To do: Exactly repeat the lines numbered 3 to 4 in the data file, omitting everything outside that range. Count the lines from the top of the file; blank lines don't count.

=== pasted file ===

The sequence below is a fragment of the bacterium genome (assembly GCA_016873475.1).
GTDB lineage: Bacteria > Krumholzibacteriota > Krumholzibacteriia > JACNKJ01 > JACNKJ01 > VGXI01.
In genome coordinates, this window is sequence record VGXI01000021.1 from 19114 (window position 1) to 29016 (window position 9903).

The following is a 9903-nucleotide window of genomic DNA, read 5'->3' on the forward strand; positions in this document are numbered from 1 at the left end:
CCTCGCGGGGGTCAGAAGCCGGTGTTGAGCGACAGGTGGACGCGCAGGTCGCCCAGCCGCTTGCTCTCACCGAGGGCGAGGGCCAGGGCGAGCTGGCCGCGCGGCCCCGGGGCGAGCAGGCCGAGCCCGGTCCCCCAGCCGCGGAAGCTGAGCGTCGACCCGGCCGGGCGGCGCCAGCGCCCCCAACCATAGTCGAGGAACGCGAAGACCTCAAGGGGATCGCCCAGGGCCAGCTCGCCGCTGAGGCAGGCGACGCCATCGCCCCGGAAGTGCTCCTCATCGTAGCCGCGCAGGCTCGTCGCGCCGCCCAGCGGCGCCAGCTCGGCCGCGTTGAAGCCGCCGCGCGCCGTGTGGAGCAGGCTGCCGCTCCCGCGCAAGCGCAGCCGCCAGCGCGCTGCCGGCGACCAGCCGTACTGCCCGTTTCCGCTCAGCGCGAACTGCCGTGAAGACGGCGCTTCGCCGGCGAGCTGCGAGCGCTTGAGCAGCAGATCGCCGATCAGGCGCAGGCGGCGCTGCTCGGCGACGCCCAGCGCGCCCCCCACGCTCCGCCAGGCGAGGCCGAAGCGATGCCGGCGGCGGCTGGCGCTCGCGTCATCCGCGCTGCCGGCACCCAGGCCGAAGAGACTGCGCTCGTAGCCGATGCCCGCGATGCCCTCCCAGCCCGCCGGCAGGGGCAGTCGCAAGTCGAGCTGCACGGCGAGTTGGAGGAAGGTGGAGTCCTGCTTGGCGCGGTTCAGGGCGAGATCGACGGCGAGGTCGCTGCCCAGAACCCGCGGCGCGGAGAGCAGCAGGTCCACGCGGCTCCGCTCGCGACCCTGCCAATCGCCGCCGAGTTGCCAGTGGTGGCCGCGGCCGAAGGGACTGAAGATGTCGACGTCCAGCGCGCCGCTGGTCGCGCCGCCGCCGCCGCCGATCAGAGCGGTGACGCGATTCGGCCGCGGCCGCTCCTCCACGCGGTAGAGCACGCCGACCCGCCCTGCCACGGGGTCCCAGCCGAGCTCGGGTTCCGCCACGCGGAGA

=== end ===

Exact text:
In genome coordinates, this window is sequence record VGXI01000021.1 from 19114 (window position 1) to 29016 (window position 9903).

The following is a 9903-nucleotide window of genomic DNA, read 5'->3' on the forward strand; positions in this document are numbered from 1 at the left end: